a) that would be a bit late – 7 miles too late to be precise
b) I was underprepared (have I mentioned that yet?)
c) I didn’t want to run any more
I got to the checkpoint in 3 hours 50, 10 minutes ahead of schedule. 18 miles to go and everything was sore. Legs, obviously, and hips. But also my lower back was killing me. I haven’t worn my race vest for months, probably not a full one since the Salisbury 54321 in August and my pathetic frame wasn’t enjoying the extra weight.
Add to this the monumental and near-constant amounts of litter that accompanied me along the Grand Union Canal and it made for a fun few miles. One thing that did cheer me up, however, was a constant battle I was having with a few of the runners around me. The first one I had overtaken at Denham Golf Club and since then we had been passing and re-passing each other. Then there were a couple of chaps running together who I would get close to while they were walking, but as I got near either they would start running or my watch would tick over to the magical half hour mark and I would be able to walk, letting them get away from me.
I’d decided to run 25 minutes and walk 5 after the 25 mile checkpoint, hoping that I would keep a fairly steady-ish 6 miles an hour for the final 18. 25 minutes has never lasted so long. I was looking at my watch more times than when I pace a half marathon. Outsiders would have thought I had some sort of affliction my hand was jerking up to my face so often.
But after 2 cycles of this I arrived at the magic sign. Paddington 13.5 miles! It seemed a long way but I was so pleased to see the P-word. I was less pleased when I saw it again at 7 3/4 miles, 7 1/4 miles etc!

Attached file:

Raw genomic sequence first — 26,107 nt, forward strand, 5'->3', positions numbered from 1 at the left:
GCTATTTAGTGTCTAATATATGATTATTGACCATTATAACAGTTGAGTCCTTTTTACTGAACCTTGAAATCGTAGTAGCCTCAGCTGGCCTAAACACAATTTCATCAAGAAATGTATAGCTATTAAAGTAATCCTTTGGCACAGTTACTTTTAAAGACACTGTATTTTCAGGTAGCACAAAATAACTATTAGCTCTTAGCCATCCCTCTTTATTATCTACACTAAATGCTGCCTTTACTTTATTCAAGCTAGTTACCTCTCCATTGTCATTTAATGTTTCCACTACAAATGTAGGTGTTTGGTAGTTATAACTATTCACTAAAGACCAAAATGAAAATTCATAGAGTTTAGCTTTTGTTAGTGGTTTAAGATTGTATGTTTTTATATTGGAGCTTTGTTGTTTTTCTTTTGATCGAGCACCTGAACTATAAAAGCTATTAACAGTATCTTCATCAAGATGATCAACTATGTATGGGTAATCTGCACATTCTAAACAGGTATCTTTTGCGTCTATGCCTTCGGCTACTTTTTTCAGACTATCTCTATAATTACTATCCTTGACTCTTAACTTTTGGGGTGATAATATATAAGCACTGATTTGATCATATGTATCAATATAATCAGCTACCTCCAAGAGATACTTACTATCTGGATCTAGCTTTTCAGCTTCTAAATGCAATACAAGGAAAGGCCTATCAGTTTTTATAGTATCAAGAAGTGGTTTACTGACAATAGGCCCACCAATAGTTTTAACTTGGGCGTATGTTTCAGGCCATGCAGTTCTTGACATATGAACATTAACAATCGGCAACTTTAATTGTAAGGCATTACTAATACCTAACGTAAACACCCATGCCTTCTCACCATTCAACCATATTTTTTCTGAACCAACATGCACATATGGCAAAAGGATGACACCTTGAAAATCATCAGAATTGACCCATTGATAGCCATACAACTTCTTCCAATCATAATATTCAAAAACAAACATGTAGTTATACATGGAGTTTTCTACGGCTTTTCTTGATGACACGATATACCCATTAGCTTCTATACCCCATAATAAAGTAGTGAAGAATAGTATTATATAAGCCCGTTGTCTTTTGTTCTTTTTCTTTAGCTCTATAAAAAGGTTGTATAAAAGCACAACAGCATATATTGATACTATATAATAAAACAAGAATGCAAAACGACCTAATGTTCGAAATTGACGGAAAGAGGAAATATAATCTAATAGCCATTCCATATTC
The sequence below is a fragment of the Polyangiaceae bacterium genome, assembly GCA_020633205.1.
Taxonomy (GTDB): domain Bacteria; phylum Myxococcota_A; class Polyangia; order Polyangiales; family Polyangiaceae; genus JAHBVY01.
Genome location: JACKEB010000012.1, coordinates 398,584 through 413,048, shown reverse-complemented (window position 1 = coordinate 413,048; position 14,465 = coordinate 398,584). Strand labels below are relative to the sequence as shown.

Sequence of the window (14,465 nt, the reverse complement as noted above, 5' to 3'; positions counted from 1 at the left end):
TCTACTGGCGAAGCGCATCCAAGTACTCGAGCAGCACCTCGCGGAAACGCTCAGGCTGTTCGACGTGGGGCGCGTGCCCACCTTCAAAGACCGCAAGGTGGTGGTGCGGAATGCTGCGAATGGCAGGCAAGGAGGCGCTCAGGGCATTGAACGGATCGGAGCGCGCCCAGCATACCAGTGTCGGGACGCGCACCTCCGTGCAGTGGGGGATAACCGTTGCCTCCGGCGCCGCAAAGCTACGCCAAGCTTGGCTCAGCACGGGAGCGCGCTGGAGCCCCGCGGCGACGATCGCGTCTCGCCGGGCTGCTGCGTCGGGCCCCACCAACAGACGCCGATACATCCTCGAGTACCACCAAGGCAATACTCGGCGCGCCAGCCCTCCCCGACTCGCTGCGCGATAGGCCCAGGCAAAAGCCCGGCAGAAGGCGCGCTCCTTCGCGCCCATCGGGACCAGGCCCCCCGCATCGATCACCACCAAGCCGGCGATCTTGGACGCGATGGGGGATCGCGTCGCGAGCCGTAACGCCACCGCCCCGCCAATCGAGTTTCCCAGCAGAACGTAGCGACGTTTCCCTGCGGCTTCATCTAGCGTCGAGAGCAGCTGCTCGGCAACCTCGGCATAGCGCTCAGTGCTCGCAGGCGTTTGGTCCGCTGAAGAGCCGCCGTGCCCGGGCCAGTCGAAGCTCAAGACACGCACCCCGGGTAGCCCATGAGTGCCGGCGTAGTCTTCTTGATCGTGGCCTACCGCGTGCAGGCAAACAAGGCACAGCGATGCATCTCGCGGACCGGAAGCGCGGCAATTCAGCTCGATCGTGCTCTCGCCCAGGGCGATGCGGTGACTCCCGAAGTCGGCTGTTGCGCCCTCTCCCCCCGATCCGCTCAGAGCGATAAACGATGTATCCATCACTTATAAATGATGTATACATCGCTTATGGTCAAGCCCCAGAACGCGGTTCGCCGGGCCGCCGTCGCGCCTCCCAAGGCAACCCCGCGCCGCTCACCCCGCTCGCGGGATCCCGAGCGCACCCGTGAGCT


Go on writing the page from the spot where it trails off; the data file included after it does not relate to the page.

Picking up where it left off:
Finally I got into the final checkpoint having taken and been overtaken by not only my 3 rivals but another couple of guys who were unwittingly sucked into my fantasy race. 6 miles left, only 10k – simple. Or alternatively, at least another hours stumbling!
I counted down the miles getting to the point where I thought I only had 2 to go when a far too cheerful runner coming the other way shouted “well done only 3 miles left.” The temptation to give him a surreptitious nudge into the canal was almost too much.
And so on to the finish. I saw in the near distance a bridge with quite a few people on it and hoped that that was the finish. I heard loads of people shouting and clapping and was sure I heard my name but didn’t recognise any of the runners that would have known me. I went through the finish line, got my medal and suddenly there was Charmain, out of her sick bed and having travelled all that way just so I didn’t have to get the train back on my own.
I think I must have picked up a bit of dirt from all the rubbish I’d passed on the way but something had definitely caught in my eye…
So that was that. I finished in a much better than anticipated 7 hours 7 minutes and 28 all important seconds. The first half was some of the most pleasant running I have done in a long time, the second half – well lets just say I was tired by then and it probably has skewed my judgement a bit. Ok a lot
One valuable lesson it has taught me though; I have always wanted to enter the 135 Birmingham to London Grand Union Canal Race.
Now, not so much
(all images except finish line – copyright CJ Photography)